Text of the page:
Ron Hittle was passionate about the firefighting profession.
In fact, two of his sons and a grandson followed him into the field. In addition, he served as a guardian for Brian Mayo, who lived with the Hittle family in high school and was like a son to Ron Hittle, works for a fire department in Hardeeville, S.C. Mayo’s son Joe also is a firefighter in another South Carolina department.
“My father ate up everything about firefighting,” said Josh Hittle, a Cicero resident and firefighter engineer with Noblesville Fire Dept. “He loved it. He lived and breathed it.”
Ron Hittle, 73, died Dec. 22 at Ascension St. Vincent Carmel. Josh said his father had an 18-day battle with COVID-19 and pneumonia.
“They tried to put him on the ventilator, and he had a heart attack,” said Josh, adding his mother Nancy also tested positive for COVID-19 at the same time but recovered.
Ron lived in Westfield for many years before moving to Noblesville eight years ago. He started as a volunteer for the Westfield Fire Dept. in 1968 and worked for the Carmel Fire Dept. from 1970 to 1972 before joining the Washington Township Fire Dept. in Indianapolis in March 1972. He was promoted to captain in 1982 and became battalion chief on the A shift in 1991. The Washington Township and Indianapolis Fire Dept. merger took place Jan. 1, 2007.
Ron retired in May 2007.
“Every room of my parents’ home, they still have a scanner, Hamilton County-wide,” Josh said. “Every time there is a run goes out, you hear it. He even slept with one in the bedroom. If I went out in the middle of the night, he’d say, ‘I heard you went out last night.’”
Ron’s middle son, Jeremy Hittle, a Westfield resident, runs the Hittle Landscaping company his father started. Ron’s oldest son Chad was a 14-year Westfield Fire Dept. member, who died in an auto accident in 2005 at age 36.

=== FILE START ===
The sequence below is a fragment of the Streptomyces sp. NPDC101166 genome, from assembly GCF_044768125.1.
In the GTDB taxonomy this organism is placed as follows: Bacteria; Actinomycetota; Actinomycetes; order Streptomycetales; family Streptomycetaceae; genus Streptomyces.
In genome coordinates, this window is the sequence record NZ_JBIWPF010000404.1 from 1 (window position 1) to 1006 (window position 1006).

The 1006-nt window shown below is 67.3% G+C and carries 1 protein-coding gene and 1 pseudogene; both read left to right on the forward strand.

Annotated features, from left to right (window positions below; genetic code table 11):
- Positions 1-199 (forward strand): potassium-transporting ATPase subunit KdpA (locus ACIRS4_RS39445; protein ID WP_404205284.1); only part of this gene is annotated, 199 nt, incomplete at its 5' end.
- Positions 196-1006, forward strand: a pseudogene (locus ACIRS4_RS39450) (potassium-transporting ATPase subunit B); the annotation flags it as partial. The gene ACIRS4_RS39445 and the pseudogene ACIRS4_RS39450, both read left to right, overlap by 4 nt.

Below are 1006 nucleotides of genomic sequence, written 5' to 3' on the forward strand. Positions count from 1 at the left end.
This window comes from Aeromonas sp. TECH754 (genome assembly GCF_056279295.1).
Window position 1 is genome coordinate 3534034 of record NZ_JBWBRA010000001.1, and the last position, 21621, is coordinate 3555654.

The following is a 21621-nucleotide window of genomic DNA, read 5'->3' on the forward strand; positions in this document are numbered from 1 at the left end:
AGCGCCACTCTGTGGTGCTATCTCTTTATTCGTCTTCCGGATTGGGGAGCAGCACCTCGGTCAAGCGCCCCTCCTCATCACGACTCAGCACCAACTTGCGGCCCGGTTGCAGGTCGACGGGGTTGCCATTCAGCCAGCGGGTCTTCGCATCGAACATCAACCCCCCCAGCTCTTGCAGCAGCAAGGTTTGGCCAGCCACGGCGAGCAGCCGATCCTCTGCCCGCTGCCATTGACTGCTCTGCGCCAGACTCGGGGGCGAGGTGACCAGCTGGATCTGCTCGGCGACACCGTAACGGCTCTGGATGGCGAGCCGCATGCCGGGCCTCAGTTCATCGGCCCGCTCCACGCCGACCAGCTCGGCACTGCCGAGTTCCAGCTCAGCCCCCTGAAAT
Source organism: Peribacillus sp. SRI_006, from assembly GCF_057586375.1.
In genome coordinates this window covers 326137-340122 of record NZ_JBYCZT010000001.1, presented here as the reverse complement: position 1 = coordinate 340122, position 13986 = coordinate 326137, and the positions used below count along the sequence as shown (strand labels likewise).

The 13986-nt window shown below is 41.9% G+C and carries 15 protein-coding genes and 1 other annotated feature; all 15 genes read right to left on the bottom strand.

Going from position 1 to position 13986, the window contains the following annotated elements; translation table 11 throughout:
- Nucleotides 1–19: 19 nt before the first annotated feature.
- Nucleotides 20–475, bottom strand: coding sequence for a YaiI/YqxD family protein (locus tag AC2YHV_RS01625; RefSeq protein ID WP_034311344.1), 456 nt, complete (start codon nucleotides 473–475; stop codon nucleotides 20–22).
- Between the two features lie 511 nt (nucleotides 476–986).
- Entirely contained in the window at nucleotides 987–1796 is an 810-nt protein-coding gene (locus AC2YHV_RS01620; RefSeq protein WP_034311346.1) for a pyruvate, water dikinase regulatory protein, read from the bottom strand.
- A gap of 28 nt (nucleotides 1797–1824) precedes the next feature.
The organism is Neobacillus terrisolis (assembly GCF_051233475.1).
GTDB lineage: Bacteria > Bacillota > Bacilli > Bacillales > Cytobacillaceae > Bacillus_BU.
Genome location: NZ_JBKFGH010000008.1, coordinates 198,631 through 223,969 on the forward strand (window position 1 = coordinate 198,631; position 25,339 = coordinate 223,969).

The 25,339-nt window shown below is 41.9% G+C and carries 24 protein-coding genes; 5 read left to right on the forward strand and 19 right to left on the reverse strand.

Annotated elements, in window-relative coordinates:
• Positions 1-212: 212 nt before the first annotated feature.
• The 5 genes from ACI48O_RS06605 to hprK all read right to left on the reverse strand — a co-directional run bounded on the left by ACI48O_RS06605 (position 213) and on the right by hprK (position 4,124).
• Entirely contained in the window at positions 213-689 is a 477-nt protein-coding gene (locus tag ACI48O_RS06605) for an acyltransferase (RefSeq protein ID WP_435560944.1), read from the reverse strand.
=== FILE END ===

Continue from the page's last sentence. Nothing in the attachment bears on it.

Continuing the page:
Chad’s son, Tyler, 28, has been a Westfield Fire Dept. member for nearly seven years.
Ron remained as a Westfield Fire Dept. volunteer for several years.
“In the early 2000s, he would still show up on scenes and talk to the guys,” Tyler said. “He always wanted to say, ‘Job well done.’ Even the last couple of years, he called after I had a fire and ask who was on this truck or that truck. He’d say, ‘Make sure to tell them they did a really good job.’ He was always wanting to listen to tactics and how people carried themself and performed. It was something he always cared about.”
Tyler said there is a long list of people who became firefighters because of his grandfather.
“He established that passion for firefighting in numerous guys,” Tyler said. “There are guys that worked for him in the landscaping business that then got on at the fire department. There were guys who came to him for advice on interviews.”
Diana Peyton, president of Westfield Washington Historical Society, said the Hittles have always been an important part of the Westfield community.
“Ron grew up in our community and served it well,” Peyton said. “Ron was an honest man that started a very successful business and was always first in line to help anyone in need. We’ve lost a great asset to our community. Always smiling, lighthearted and an all-around nice guy. He will definitely be missed.”